An ancient virus has come back to life after lying dormant for at least 30,000 years, scientists...
We join spokes together in a wheel, but it is the emptiness of the center hole that makes the wagon move.
We shape clay into a pot, but it is the emptiness inside that holds whatever we want.
What is happening to Australia will happen everywhere. Brace yourself.
I have come to Australia to see what a global-warming future holds for this most vulnerable of nations, and Mother Nature has been happy to oblige: Over the course of just a few weeks, the continent has been hit by a record heat wave, a crippling drought, bush fires, floods that swamped an area the size of France and Germany combined, even a plague of locusts. “In many ways, it is a disaster of biblical proportions,” Andrew Fraser, the Queensland state treasurer, told reporters. He was talking about the floods in his region, but the sense that Australia – which maintains one of the highest per-capita carbon footprints on the planet – has summoned up the wrath of the climate gods is everywhere. “Australia is the canary in the coal mine,” says David Karoly, a top climate researcher at the University of Melbourne. “What is happening in Australia now is similar to what we can expect to see in other places in the future.”
As Yasi bears down on the coast, the massive storm seems to embody the not-quite-conscious fears of Australians that their country may be doomed by global warming. This year’s disasters, in fact, are only the latest installment in an ongoing series of climate-related crises. In 2009, wildfires in Australia torched more than a million acres and killed 173 people. The Murray-Darling Basin, which serves as the country’s breadbasket, has suffered a decades-long drought, and what water is left is becoming increasingly salty and unusable, raising the question of whether Australia, long a major food exporter, will be able to feed itself in the coming decades. The oceans are getting warmer and more acidic, leading to the all-but-certain death of the Great Barrier Reef within 40 years. Homes along the Gold Coast are being swept away, koala bears face extinction in the wild, and farmers, their crops shriveled by drought, are shooting themselves in despair.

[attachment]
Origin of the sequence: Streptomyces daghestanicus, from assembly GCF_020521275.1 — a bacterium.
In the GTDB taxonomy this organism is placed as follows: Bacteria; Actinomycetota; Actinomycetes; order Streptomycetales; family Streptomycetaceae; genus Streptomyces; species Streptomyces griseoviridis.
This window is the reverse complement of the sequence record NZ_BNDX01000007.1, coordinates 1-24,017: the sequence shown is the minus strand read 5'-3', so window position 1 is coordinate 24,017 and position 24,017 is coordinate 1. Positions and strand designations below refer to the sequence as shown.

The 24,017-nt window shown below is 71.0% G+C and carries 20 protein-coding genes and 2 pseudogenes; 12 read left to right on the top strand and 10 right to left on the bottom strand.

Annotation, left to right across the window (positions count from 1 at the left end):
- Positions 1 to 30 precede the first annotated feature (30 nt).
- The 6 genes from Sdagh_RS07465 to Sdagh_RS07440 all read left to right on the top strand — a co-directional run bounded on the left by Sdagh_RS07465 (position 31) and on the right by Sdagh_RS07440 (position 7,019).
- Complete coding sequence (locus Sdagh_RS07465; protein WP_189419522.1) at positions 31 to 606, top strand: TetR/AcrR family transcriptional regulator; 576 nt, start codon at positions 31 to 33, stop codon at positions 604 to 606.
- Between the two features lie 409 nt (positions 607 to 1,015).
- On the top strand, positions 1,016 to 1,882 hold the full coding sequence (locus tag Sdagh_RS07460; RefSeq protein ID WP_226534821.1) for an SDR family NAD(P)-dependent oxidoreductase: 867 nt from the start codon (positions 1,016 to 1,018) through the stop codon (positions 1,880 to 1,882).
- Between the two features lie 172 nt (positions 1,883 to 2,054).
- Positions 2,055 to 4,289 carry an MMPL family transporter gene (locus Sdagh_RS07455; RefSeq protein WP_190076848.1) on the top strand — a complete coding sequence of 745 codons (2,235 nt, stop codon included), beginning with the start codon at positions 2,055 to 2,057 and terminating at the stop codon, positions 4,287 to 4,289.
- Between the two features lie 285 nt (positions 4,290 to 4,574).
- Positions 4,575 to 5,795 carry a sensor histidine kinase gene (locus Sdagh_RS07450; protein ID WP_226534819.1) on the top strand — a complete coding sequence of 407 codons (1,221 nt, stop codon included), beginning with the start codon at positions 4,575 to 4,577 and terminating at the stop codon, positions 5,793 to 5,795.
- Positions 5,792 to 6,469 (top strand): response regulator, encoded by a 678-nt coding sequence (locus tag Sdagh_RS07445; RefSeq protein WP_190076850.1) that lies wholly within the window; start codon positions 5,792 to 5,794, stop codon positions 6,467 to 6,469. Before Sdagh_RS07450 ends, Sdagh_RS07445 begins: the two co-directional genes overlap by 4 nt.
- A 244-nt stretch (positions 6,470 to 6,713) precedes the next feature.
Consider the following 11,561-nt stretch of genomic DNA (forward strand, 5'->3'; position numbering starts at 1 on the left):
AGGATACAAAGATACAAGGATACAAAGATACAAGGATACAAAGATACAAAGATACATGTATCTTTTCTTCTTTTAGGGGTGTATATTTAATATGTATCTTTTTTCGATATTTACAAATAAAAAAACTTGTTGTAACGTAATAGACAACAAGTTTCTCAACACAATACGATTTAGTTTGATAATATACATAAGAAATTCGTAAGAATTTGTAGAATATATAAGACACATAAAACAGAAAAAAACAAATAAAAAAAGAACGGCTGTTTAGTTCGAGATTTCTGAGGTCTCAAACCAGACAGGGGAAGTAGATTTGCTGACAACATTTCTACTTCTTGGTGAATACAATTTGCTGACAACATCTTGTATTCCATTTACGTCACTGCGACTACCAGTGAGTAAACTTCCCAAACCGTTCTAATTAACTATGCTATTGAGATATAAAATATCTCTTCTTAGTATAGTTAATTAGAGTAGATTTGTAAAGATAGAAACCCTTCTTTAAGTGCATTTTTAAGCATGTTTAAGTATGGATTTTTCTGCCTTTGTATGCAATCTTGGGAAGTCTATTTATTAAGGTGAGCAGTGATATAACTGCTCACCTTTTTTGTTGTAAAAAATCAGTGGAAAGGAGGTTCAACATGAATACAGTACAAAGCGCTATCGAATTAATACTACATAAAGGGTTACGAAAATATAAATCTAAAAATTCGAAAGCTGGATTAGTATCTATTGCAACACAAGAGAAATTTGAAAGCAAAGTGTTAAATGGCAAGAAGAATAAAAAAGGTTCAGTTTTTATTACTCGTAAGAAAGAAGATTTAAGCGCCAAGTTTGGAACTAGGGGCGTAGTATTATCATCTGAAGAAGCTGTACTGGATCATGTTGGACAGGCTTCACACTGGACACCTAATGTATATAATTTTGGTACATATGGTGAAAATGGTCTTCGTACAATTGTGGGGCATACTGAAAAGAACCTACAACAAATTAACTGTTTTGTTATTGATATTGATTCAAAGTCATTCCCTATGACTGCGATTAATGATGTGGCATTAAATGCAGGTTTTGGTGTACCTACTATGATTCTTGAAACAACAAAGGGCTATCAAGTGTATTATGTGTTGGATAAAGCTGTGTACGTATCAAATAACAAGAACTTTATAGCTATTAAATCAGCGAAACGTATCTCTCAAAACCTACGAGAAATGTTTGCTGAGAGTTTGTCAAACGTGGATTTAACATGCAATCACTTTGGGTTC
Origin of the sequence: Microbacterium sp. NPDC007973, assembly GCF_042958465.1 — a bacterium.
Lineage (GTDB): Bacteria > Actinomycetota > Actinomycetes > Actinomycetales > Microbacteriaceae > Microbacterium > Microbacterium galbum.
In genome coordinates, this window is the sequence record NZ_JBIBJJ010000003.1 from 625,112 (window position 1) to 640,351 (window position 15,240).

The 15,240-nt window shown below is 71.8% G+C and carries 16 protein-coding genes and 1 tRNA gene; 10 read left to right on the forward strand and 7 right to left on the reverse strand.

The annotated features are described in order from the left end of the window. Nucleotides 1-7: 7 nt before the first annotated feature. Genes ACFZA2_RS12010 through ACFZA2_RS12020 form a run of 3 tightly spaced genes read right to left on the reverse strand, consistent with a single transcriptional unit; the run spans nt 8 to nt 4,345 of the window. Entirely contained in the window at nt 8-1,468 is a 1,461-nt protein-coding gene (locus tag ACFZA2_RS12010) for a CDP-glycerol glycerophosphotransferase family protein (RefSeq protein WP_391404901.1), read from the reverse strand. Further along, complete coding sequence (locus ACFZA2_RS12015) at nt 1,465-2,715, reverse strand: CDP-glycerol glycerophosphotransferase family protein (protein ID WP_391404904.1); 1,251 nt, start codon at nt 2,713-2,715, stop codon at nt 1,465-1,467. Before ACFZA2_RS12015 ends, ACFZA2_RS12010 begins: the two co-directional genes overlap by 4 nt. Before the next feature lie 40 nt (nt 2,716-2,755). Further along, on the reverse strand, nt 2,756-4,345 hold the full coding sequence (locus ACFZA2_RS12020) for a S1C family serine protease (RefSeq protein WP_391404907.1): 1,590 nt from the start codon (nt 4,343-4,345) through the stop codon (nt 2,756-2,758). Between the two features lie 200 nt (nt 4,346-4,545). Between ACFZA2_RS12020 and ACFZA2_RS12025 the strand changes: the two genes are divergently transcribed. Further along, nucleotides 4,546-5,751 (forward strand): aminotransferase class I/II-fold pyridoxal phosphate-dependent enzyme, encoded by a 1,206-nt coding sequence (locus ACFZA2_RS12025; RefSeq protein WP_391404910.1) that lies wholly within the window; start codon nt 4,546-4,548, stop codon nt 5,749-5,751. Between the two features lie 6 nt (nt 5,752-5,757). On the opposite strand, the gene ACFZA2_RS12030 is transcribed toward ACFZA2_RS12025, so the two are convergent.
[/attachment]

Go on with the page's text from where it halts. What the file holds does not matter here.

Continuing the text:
With Yasi approaching fast, disaster preparations are fully under way. At the airport, the Australian Defense Force is racing to load emergency supplies into Black Hawk and Chinook helicopters. Entire cities have shut down, their streets nearly empty as I drive north, toward the center of the storm, through sugar plantations and ranch land. Dead kangaroos sprawl by the side of the road, the victims of motorists fleeing the storm.
With the winds hitting 80 miles per hour, I’m forced to stop in Proserpine, where the windows are taped and sandbags are piled in front of doors. Palm trees are bent horizontal in the wind, and the shingles of a nearby roof blow off and shoot into the darkness. It’s as if civilization is being dismantled one shingle at a time.
"Welcome to Australia, the petri dish of climate change," an Aussie friend e-mailed me the day before. "Stay safe."
Go read this. It’s is deeply terrifying.
In case anyone still doubts the existence of global warming, take a gander at this chart: (via Look at this chart and then try to say global warming doesn’t exist - Quartz)
The American cult of individualism, the doctrine of private property, and human short-sightedness are combining to set the stage for a vast, wholesale tragedy in New York Harbor:
Thomas Kaplan, New York’s Storm Recovery Plan Gets Federal Approval
A proposal to buy the damaged homes of New Yorkers who want to relocate after Hurricane Sandy is finding few takers, as most residents opt to rebuild, state officials said on Friday.